Hemanshu (Hemu) Nigam is an online safety, security, and privacy expert and CEO of SSP Blue, an online security consultancy. He is also a frequent contributor to CNN, HLN, Fox News Channel, Fox Business Network, CBS,, and Hemu graduated from Boston University School of Law with J.D. in 1990 and from Wesleyan University with a B.A. in Government/Political Theory in 1987. He lives in Oak Park, CA.

The most important tip I can share with parents about keeping kids safe online is…

Parents are the first line of defense when it comes to protecting kids offline and online. As much as we want to pass on this role to others when it comes to the online world, the reality is that all parents are actually equipped to be the defenders of their children online as much as they are offline. Most every answer to the question of what should we do to keep our kids safe online comes from the online world. We’ve all done – don’t talk with strangers, don’t give up your personal information, don’t go somewhere alone, don’t go down a dark alley, be nice to others, be respectful, be helpful to your friends… and the list goes on. And yet, the lack of understanding of the technology that drives the online world is likely the single most common reason why parents tend to shy away from thinking they can keep their kids safe online.

Technology has changed so much in the last two decades that it’s hard to keep pace with all the developments.

Before we throw our hands in the air in frustration and become lean back parents, remember the book by Robert Fulghum, All I Really Need to Know I Learned in Kindergarten. It is time for us to engage with our own children and become lean forward parents. When it comes to technology, let us take the title of Fulghum’s book to the next level– All I Really Need to Know I Will Learn from My Kindergartener.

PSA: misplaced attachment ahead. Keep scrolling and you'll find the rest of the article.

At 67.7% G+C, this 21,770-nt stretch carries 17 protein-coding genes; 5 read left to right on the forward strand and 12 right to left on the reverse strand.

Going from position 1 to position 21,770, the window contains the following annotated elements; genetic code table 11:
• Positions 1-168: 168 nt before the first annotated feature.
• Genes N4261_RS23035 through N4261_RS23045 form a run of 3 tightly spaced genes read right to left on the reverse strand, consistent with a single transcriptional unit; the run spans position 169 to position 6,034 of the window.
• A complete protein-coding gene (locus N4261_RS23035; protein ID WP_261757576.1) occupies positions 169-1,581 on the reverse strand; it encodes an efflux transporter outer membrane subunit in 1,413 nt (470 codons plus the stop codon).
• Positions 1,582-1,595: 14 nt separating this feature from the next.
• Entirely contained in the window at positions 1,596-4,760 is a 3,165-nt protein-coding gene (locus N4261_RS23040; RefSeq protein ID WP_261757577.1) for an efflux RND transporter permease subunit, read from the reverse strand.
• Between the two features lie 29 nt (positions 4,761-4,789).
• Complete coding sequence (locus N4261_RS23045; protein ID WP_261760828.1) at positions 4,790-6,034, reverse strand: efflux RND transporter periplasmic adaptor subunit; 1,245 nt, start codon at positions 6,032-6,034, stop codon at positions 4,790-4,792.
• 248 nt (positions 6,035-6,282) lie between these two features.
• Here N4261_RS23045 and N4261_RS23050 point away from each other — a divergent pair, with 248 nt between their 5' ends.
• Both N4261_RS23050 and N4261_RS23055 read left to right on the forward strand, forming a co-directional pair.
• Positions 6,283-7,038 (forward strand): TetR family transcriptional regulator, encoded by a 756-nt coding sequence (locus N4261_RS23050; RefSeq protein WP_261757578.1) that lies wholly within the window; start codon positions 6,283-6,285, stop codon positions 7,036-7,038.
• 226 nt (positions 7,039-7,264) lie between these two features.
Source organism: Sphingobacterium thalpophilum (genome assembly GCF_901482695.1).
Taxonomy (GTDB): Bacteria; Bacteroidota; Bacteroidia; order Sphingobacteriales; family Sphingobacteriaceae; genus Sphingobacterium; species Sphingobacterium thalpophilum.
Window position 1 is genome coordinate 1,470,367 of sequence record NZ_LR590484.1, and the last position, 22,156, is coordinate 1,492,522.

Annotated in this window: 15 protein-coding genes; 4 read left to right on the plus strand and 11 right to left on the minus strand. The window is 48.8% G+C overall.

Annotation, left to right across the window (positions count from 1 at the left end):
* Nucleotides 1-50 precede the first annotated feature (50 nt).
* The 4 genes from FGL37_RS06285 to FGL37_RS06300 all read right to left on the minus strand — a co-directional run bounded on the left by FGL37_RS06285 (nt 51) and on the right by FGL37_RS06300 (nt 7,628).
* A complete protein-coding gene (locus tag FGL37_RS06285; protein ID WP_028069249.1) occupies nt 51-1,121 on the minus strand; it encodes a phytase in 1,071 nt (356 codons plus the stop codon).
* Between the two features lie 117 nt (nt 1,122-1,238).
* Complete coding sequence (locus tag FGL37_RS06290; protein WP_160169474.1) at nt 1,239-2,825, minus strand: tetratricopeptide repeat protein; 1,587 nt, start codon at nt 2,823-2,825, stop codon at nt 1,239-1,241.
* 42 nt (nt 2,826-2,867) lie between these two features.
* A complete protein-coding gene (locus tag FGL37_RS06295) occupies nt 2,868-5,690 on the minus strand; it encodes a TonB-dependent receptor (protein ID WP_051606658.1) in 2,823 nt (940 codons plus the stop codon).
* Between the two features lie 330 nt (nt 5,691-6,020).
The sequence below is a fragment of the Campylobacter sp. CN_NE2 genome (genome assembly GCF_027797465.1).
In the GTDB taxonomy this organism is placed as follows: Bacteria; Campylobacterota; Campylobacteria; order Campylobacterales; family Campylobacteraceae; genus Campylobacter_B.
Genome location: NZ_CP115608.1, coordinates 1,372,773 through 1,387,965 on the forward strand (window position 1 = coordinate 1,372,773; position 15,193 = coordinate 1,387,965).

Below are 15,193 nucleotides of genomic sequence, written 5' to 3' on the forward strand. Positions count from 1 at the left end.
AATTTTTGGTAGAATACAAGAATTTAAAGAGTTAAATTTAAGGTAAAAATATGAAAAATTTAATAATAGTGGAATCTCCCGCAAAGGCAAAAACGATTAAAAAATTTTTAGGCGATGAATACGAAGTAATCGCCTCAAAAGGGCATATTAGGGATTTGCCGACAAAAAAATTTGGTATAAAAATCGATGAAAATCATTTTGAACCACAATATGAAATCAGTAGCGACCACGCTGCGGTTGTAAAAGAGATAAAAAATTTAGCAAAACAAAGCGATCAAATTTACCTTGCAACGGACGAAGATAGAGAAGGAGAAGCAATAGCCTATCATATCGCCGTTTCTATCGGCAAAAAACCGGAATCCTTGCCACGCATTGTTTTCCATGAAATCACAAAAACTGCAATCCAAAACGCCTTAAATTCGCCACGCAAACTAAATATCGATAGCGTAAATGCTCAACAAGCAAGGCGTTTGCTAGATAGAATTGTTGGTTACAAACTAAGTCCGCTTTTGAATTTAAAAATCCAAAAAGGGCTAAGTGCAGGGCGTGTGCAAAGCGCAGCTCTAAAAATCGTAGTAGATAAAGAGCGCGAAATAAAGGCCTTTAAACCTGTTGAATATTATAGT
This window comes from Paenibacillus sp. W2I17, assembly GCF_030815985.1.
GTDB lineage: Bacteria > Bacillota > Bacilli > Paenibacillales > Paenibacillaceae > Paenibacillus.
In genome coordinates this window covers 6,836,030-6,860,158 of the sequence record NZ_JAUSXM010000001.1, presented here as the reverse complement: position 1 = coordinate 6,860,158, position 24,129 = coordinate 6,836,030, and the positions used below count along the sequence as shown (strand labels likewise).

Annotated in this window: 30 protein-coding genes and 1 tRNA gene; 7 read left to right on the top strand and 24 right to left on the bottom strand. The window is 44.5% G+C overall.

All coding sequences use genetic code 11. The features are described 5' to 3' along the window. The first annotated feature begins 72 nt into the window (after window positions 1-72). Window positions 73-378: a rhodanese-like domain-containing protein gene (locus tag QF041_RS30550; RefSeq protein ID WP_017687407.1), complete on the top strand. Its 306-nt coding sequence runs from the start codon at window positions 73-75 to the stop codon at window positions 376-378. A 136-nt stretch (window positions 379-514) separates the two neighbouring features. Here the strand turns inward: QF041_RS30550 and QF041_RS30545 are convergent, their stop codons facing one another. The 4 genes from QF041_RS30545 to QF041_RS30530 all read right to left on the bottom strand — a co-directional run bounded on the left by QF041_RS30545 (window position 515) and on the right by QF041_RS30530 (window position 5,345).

Here are some tips on getting started:

Kids love to teach as much as they love to learn. Hold a technology learning class every week where you are the student and your child is the teacher.

Weekly learning topics can include:

  • How to set up a Facebook profile and privacy settings
  • What is Foursquare or Tumblr and how to use it
  • How to use Facebook for group chats
  • How to find and install apps
  • What is Instagram and what do people do on it
  • What is everyone using at school
  • How to play Club Penguin and Xbox Kinect and other games
  • What are some of the bad ways for using these apps and devices

Have your kids and their friends teach a larger class for other parents.

Have each of your children talk about what they like most and least about the technology they use.

Ask for homework (I know, this brings back bad memories of school, but suck it up).

During class, ask lots of questions including the safety, security, and privacy questions you know so well.

These are just a few ways to help you be the parents that keep their kids safe online and offline. And remember, the best technology educators in the country are sitting down for supper in your kitchen every night.

John Oliver

John Oliver is a Marketing and Safety Specialist with West Bend and the Editor for He graduated from the University of Wisconsin with a degree in Risk Management and specializes in child and technology safety issues. He was raised in Los Angeles, California, but currently resides in Madison, WI.

My most important cyber safety tip for parents about keeping kids safe is…

Want to keep your child safe online? Don’t be an ostrich.